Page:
An employee of the Closed Loop recycling plant in Dagenham in London, United Kingdom. Industry sources say the UK lacks the capacity to handle much of its own recycling capacity. Photo: Dan Kitwood/Getty Images

Recycling industry warned Defra ‘the clock is ticking’ on China plastics ban

Defra wrote that the ban could force a 'paradigm shift' in British recycling, but weeks later Gove told MPs he had not given it 'sufficient thought'

An employee of the Closed Loop recycling plant in Dagenham in London, United Kingdom. Industry sources say the UK lacks the capacity to handle much of its own recycling capacity. Photo: Dan Kitwood/Getty Images

Recycling industry warned Defra ‘the clock is ticking’ on China plastics ban

Defra wrote that the ban could force a 'paradigm shift' in British recycling, but weeks later Gove told MPs he had not given it 'sufficient thought'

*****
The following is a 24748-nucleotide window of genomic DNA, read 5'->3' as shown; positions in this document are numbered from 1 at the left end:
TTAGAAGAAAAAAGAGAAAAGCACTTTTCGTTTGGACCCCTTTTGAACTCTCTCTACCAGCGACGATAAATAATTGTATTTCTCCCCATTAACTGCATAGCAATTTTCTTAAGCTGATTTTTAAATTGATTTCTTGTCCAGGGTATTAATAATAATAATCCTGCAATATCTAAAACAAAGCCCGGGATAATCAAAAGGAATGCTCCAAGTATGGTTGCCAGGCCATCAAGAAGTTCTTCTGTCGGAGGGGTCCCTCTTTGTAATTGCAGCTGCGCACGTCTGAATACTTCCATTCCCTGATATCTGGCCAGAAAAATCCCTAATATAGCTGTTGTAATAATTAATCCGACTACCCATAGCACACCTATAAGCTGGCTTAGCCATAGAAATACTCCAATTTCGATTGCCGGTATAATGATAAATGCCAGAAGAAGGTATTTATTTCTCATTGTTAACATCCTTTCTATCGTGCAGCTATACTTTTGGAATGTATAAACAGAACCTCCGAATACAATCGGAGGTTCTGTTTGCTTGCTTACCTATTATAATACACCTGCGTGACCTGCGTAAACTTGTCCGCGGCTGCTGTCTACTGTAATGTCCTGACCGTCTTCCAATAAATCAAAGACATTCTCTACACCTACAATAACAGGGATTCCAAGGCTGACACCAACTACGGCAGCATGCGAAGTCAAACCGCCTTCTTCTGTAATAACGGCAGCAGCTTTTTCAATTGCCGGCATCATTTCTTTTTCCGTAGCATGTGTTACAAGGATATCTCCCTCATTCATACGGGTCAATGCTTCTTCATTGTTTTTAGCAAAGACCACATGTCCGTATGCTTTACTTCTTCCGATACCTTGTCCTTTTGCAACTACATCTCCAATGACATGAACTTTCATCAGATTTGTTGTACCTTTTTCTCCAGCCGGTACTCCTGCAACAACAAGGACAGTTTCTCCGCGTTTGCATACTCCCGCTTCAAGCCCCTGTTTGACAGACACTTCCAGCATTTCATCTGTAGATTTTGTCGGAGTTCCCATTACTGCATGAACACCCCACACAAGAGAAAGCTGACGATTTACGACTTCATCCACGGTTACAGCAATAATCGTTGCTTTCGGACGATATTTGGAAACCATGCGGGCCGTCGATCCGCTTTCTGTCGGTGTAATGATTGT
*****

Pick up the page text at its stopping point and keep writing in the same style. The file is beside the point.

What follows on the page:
An employee of the Closed Loop recycling plant in Dagenham in London, United Kingdom. Industry sources say the UK lacks the capacity to handle much of its own recycling capacity. Photo: Dan Kitwood/Getty Images

The government was warned in September that hundreds of thousands of tonnes of plastic packaging intended for recycling could have nowhere to go if a Chinese crackdown on “foreign garbage” comes into force, letters seen by Unearthed reveal.

The recycling industry warned officials that 280,000 tonnes a year of plastic packaging waste would be affected by the ban. “No alternative markets are available for these quantities of waste”, the documents note.